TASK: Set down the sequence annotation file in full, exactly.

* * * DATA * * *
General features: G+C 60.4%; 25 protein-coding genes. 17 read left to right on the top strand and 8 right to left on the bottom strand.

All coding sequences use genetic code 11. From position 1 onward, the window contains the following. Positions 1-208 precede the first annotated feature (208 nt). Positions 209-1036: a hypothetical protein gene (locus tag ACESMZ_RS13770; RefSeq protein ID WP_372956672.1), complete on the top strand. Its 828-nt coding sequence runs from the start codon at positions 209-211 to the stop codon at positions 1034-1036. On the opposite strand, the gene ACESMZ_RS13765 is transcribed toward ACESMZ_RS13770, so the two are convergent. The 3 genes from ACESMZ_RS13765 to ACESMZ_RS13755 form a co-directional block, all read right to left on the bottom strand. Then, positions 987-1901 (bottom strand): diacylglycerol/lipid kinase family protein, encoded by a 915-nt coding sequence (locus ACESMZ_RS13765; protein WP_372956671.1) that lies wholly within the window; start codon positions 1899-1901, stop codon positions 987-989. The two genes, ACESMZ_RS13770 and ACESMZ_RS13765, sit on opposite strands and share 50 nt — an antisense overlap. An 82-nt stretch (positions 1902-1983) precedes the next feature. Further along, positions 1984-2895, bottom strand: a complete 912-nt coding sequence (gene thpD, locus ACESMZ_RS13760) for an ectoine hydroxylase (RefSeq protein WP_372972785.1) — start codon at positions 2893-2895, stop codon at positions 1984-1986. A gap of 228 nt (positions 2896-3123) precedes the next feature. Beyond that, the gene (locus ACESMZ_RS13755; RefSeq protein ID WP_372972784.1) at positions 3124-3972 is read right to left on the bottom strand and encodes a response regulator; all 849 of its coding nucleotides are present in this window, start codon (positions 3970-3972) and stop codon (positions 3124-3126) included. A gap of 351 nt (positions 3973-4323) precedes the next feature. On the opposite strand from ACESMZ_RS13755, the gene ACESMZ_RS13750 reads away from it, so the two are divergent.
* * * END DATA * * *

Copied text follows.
General features: G+C 60.4%; 25 protein-coding genes. 17 read left to right on the top strand and 8 right to left on the bottom strand.

All coding sequences use genetic code 11. From position 1 onward, the window contains the following. Positions 1-208 precede the first annotated feature (208 nt). Positions 209-1036: a hypothetical protein gene (locus tag ACESMZ_RS13770; RefSeq protein ID WP_372956672.1), complete on the top strand. Its 828-nt coding sequence runs from the start codon at positions 209-211 to the stop codon at positions 1034-1036. On the opposite strand, the gene ACESMZ_RS13765 is transcribed toward ACESMZ_RS13770, so the two are convergent. The 3 genes from ACESMZ_RS13765 to ACESMZ_RS13755 form a co-directional block, all read right to left on the bottom strand. Then, positions 987-1901 (bottom strand): diacylglycerol/lipid kinase family protein, encoded by a 915-nt coding sequence (locus ACESMZ_RS13765; protein WP_372956671.1) that lies wholly within the window; start codon positions 1899-1901, stop codon positions 987-989. The two genes, ACESMZ_RS13770 and ACESMZ_RS13765, sit on opposite strands and share 50 nt — an antisense overlap. An 82-nt stretch (positions 1902-1983) precedes the next feature. Further along, positions 1984-2895, bottom strand: a complete 912-nt coding sequence (gene thpD, locus ACESMZ_RS13760) for an ectoine hydroxylase (RefSeq protein WP_372972785.1) — start codon at positions 2893-2895, stop codon at positions 1984-1986. A gap of 228 nt (positions 2896-3123) precedes the next feature. Beyond that, the gene (locus ACESMZ_RS13755; RefSeq protein ID WP_372972784.1) at positions 3124-3972 is read right to left on the bottom strand and encodes a response regulator; all 849 of its coding nucleotides are present in this window, start codon (positions 3970-3972) and stop codon (positions 3124-3126) included. A gap of 351 nt (positions 3973-4323) precedes the next feature. On the opposite strand from ACESMZ_RS13755, the gene ACESMZ_RS13750 reads away from it, so the two are divergent.